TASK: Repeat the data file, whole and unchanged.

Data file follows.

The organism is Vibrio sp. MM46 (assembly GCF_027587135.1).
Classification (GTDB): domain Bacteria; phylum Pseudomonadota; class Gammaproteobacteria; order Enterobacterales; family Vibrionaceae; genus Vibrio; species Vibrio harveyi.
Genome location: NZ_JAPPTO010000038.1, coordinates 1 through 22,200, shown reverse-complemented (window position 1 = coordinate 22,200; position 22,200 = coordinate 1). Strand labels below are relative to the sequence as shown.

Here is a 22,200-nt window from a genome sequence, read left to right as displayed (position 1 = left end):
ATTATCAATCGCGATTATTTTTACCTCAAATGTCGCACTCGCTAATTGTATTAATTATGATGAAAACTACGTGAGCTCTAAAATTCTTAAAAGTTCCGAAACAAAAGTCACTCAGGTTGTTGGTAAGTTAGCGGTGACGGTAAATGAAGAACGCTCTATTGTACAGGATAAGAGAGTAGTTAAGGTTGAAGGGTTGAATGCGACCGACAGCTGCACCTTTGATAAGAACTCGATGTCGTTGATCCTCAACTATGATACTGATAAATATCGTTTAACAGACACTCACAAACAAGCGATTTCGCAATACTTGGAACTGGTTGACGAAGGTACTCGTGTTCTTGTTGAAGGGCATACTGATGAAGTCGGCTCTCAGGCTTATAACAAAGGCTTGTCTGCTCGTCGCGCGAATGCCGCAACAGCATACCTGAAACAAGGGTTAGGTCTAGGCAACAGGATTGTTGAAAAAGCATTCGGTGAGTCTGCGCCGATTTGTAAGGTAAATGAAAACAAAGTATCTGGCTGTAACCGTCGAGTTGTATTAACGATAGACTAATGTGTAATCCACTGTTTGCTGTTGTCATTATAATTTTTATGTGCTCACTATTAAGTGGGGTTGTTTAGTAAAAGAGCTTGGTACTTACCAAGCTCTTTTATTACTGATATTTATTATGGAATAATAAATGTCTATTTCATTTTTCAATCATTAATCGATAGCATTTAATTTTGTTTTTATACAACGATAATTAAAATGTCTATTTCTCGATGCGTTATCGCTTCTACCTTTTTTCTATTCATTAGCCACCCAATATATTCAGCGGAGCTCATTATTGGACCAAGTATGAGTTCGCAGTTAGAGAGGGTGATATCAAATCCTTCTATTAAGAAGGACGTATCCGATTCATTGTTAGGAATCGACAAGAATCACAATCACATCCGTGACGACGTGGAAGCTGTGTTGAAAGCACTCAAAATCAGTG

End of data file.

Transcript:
The organism is Vibrio sp. MM46 (assembly GCF_027587135.1).
Classification (GTDB): domain Bacteria; phylum Pseudomonadota; class Gammaproteobacteria; order Enterobacterales; family Vibrionaceae; genus Vibrio; species Vibrio harveyi.
Genome location: NZ_JAPPTO010000038.1, coordinates 1 through 22,200, shown reverse-complemented (window position 1 = coordinate 22,200; position 22,200 = coordinate 1). Strand labels below are relative to the sequence as shown.

Here is a 22,200-nt window from a genome sequence, read left to right as displayed (position 1 = left end):
ATTATCAATCGCGATTATTTTTACCTCAAATGTCGCACTCGCTAATTGTATTAATTATGATGAAAACTACGTGAGCTCTAAAATTCTTAAAAGTTCCGAAACAAAAGTCACTCAGGTTGTTGGTAAGTTAGCGGTGACGGTAAATGAAGAACGCTCTATTGTACAGGATAAGAGAGTAGTTAAGGTTGAAGGGTTGAATGCGACCGACAGCTGCACCTTTGATAAGAACTCGATGTCGTTGATCCTCAACTATGATACTGATAAATATCGTTTAACAGACACTCACAAACAAGCGATTTCGCAATACTTGGAACTGGTTGACGAAGGTACTCGTGTTCTTGTTGAAGGGCATACTGATGAAGTCGGCTCTCAGGCTTATAACAAAGGCTTGTCTGCTCGTCGCGCGAATGCCGCAACAGCATACCTGAAACAAGGGTTAGGTCTAGGCAACAGGATTGTTGAAAAAGCATTCGGTGAGTCTGCGCCGATTTGTAAGGTAAATGAAAACAAAGTATCTGGCTGTAACCGTCGAGTTGTATTAACGATAGACTAATGTGTAATCCACTGTTTGCTGTTGTCATTATAATTTTTATGTGCTCACTATTAAGTGGGGTTGTTTAGTAAAAGAGCTTGGTACTTACCAAGCTCTTTTATTACTGATATTTATTATGGAATAATAAATGTCTATTTCATTTTTCAATCATTAATCGATAGCATTTAATTTTGTTTTTATACAACGATAATTAAAATGTCTATTTCTCGATGCGTTATCGCTTCTACCTTTTTTCTATTCATTAGCCACCCAATATATTCAGCGGAGCTCATTATTGGACCAAGTATGAGTTCGCAGTTAGAGAGGGTGATATCAAATCCTTCTATTAAGAAGGACGTATCCGATTCATTGTTAGGAATCGACAAGAATCACAATCACATCCGTGACGACGTGGAAGCTGTGTTGAAAGCACTCAAAATCAGTG